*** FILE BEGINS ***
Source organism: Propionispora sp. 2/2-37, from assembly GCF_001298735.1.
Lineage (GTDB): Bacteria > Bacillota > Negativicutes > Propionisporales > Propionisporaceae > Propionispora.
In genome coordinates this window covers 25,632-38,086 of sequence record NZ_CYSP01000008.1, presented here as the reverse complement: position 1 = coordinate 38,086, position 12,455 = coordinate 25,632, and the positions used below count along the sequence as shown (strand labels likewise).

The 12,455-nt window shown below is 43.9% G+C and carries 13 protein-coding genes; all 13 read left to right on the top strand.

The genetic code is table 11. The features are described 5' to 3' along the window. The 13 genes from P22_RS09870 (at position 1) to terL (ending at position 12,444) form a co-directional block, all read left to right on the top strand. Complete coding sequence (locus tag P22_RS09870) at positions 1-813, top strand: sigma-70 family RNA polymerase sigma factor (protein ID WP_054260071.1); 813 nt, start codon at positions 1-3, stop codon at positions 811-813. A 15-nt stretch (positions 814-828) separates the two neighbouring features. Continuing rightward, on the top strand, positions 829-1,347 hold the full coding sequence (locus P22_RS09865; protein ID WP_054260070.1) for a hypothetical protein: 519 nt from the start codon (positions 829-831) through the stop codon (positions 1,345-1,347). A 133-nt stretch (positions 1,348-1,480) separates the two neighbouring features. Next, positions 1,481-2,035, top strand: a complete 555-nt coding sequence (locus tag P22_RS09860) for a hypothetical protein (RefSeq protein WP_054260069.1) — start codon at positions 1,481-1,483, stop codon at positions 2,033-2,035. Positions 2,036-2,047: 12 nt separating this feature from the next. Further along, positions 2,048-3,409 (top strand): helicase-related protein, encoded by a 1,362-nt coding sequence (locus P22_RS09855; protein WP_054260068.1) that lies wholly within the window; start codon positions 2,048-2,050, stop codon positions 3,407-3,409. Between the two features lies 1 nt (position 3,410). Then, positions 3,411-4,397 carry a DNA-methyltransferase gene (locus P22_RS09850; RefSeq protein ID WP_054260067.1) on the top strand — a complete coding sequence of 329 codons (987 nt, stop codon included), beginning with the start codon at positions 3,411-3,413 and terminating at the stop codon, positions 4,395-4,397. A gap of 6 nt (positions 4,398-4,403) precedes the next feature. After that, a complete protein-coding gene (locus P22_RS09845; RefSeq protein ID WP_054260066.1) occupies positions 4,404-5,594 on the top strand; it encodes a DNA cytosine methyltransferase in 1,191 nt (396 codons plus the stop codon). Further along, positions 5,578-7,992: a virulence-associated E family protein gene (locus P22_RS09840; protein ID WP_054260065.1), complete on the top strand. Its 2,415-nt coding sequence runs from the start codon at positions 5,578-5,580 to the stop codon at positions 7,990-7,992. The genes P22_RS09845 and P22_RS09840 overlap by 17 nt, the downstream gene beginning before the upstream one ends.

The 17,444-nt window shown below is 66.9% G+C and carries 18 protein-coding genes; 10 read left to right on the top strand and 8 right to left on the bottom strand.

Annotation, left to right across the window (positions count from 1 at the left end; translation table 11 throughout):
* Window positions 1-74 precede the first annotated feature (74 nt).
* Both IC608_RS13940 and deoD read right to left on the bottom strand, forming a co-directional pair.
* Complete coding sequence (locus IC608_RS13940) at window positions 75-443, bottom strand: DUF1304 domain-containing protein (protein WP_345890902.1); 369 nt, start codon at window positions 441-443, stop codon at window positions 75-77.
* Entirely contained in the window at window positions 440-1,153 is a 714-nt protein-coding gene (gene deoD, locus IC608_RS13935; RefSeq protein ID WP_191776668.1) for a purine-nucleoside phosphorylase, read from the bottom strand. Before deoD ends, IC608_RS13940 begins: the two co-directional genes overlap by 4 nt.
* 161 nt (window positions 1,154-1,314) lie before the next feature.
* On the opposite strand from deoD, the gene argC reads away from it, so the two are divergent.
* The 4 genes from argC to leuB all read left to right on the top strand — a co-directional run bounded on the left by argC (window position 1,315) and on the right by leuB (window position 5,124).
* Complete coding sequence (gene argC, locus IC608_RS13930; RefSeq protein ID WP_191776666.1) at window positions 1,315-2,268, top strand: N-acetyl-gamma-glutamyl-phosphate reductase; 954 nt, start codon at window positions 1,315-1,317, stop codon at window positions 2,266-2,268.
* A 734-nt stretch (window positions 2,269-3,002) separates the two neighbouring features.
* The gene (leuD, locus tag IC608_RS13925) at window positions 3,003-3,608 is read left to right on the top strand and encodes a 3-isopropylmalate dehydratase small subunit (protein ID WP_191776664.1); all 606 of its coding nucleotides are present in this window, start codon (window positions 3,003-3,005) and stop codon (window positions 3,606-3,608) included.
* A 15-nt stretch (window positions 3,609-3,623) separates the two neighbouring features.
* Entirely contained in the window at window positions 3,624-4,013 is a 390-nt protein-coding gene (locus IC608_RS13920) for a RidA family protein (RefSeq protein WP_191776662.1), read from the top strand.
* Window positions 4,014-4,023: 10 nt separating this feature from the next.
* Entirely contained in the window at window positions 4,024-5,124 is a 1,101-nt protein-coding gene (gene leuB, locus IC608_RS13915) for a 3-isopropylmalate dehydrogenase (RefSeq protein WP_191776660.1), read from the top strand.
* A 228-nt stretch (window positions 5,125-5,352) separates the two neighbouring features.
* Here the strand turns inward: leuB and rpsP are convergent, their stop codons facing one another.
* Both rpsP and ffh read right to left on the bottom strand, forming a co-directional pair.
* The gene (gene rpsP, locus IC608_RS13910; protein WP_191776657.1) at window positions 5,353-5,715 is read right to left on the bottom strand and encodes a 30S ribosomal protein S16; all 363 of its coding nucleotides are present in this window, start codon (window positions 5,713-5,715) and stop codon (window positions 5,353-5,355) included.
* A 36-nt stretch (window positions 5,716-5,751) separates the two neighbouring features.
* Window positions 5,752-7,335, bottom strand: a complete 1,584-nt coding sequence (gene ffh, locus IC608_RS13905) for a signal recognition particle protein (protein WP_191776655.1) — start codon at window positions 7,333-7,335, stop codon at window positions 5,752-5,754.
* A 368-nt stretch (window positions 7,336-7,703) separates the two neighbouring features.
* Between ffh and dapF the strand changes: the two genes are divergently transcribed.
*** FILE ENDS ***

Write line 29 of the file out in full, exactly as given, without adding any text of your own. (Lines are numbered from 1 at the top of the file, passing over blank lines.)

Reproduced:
* Between ffh and dapF the strand changes: the two genes are divergently transcribed.